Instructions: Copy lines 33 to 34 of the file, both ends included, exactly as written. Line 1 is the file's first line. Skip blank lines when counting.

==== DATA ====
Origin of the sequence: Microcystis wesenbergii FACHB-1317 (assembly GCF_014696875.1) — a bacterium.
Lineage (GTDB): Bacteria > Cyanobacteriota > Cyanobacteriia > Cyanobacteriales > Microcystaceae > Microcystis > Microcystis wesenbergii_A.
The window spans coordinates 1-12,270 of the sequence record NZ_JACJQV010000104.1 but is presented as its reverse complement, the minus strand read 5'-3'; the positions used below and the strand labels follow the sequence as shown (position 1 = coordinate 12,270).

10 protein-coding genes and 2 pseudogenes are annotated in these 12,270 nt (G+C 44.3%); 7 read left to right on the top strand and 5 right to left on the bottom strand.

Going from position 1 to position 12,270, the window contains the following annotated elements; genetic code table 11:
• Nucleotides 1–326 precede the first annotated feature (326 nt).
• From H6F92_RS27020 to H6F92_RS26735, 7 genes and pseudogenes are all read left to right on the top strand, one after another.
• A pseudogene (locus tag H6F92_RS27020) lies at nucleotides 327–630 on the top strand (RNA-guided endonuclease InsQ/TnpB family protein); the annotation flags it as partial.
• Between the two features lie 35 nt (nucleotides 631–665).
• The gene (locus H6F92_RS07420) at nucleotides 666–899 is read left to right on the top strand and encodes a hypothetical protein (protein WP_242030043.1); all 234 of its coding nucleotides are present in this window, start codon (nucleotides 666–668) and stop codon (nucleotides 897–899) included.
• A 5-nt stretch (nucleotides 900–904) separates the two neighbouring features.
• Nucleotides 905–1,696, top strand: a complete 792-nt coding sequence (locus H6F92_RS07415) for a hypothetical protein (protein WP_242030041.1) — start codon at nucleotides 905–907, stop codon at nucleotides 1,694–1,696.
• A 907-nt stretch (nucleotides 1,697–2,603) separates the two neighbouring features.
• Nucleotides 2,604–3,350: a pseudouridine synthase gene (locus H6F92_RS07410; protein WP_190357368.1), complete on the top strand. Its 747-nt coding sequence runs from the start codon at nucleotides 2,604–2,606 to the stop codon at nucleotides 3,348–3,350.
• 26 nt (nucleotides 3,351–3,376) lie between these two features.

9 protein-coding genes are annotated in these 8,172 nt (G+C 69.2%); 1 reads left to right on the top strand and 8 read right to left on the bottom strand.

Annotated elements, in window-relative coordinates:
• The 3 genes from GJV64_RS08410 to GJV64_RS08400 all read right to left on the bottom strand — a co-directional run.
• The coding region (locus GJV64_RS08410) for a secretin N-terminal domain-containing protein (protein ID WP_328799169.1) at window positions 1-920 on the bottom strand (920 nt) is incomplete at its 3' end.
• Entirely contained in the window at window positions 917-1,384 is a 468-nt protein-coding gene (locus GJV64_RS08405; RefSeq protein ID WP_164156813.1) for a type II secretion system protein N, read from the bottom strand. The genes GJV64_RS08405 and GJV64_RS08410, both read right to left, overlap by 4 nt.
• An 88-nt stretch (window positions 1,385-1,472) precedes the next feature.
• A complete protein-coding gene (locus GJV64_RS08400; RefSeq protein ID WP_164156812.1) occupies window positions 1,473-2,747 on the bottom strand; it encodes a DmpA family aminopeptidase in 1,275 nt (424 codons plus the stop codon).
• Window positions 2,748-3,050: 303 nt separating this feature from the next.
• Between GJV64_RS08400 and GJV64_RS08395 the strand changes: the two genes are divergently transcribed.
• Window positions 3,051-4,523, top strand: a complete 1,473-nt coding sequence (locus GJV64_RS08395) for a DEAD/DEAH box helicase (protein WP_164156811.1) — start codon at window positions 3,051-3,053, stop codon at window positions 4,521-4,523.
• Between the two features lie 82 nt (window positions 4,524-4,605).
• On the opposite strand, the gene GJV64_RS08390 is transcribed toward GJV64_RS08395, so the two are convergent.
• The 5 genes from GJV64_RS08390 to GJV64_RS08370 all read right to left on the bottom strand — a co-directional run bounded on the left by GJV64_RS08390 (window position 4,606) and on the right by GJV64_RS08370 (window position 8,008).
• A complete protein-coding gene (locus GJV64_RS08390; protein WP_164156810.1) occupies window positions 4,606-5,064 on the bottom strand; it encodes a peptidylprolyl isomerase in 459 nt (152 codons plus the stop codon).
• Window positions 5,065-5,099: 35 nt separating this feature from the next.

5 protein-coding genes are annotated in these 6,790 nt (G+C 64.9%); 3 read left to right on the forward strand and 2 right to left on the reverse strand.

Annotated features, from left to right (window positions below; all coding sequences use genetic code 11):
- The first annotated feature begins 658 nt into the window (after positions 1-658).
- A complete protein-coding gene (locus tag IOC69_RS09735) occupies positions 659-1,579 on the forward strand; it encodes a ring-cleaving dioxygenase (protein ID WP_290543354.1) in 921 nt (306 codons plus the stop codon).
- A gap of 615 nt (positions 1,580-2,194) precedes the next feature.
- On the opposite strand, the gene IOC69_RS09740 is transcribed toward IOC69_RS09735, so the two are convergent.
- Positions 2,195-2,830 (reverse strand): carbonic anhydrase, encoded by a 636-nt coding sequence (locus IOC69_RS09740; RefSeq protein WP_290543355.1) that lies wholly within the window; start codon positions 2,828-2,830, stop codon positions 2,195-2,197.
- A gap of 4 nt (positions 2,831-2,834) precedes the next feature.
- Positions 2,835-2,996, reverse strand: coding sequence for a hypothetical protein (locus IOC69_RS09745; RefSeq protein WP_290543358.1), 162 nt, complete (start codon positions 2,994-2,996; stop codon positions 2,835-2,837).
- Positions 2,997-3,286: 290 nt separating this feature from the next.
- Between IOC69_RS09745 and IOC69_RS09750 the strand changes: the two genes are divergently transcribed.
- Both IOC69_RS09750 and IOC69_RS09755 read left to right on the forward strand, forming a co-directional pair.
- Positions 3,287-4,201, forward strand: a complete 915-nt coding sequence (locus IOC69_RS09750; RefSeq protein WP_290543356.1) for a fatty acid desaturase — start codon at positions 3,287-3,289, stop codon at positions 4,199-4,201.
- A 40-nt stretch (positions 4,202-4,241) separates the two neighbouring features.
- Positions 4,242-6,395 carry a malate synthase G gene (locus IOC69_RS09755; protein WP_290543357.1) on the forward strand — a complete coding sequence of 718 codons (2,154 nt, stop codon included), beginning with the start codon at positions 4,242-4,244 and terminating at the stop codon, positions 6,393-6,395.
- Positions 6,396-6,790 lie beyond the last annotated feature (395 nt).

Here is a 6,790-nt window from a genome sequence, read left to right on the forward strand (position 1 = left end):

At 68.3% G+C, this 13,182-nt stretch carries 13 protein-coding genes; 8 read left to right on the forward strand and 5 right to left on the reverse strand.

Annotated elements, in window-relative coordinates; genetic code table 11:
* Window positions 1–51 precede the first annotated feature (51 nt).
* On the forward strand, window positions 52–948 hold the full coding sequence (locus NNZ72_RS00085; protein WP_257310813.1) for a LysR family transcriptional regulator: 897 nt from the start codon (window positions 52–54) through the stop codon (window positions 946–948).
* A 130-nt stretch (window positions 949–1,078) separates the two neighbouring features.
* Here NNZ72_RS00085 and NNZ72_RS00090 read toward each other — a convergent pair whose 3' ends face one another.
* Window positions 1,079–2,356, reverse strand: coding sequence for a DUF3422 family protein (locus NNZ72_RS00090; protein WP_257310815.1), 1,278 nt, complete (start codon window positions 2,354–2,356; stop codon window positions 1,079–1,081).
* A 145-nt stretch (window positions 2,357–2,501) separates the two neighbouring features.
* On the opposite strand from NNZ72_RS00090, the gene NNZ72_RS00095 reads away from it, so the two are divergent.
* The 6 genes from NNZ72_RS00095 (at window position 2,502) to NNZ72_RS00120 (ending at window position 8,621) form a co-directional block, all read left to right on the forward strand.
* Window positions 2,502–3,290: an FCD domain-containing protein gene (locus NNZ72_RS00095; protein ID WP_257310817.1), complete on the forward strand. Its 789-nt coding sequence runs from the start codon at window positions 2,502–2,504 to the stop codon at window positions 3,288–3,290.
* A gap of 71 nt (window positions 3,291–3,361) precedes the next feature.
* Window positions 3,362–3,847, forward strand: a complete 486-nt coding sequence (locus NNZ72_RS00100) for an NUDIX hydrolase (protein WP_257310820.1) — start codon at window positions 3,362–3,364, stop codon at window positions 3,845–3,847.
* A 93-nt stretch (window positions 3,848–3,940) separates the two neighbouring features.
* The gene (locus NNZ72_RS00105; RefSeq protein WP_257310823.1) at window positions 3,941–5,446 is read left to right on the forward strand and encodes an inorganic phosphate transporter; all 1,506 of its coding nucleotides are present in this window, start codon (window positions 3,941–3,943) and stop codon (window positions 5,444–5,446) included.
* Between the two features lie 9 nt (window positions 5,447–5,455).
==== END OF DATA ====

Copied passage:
- The first annotated feature begins 658 nt into the window (after positions 1-658).
- A complete protein-coding gene (locus tag IOC69_RS09735) occupies positions 659-1,579 on the forward strand; it encodes a ring-cleaving dioxygenase (protein ID WP_290543354.1) in 921 nt (306 codons plus the stop codon).